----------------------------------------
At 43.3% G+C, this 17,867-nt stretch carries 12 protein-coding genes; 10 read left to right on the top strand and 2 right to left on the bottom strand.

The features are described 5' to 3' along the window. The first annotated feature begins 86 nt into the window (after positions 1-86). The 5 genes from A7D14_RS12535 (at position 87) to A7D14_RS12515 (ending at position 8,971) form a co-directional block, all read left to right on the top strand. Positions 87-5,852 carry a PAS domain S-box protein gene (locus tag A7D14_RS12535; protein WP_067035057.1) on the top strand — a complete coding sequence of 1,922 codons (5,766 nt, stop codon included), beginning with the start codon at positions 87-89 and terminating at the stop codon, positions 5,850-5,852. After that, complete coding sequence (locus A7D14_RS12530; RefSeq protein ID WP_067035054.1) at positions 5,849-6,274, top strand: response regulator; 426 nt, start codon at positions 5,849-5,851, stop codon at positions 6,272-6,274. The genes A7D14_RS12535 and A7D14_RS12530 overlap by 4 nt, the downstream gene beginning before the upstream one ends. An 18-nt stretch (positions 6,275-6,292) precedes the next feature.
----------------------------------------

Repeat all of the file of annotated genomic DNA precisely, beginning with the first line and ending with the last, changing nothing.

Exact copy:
At 43.3% G+C, this 17,867-nt stretch carries 12 protein-coding genes; 10 read left to right on the top strand and 2 right to left on the bottom strand.

The features are described 5' to 3' along the window. The first annotated feature begins 86 nt into the window (after positions 1-86). The 5 genes from A7D14_RS12535 (at position 87) to A7D14_RS12515 (ending at position 8,971) form a co-directional block, all read left to right on the top strand. Positions 87-5,852 carry a PAS domain S-box protein gene (locus tag A7D14_RS12535; protein WP_067035057.1) on the top strand — a complete coding sequence of 1,922 codons (5,766 nt, stop codon included), beginning with the start codon at positions 87-89 and terminating at the stop codon, positions 5,850-5,852. After that, complete coding sequence (locus A7D14_RS12530; RefSeq protein ID WP_067035054.1) at positions 5,849-6,274, top strand: response regulator; 426 nt, start codon at positions 5,849-5,851, stop codon at positions 6,272-6,274. The genes A7D14_RS12535 and A7D14_RS12530 overlap by 4 nt, the downstream gene beginning before the upstream one ends. An 18-nt stretch (positions 6,275-6,292) precedes the next feature.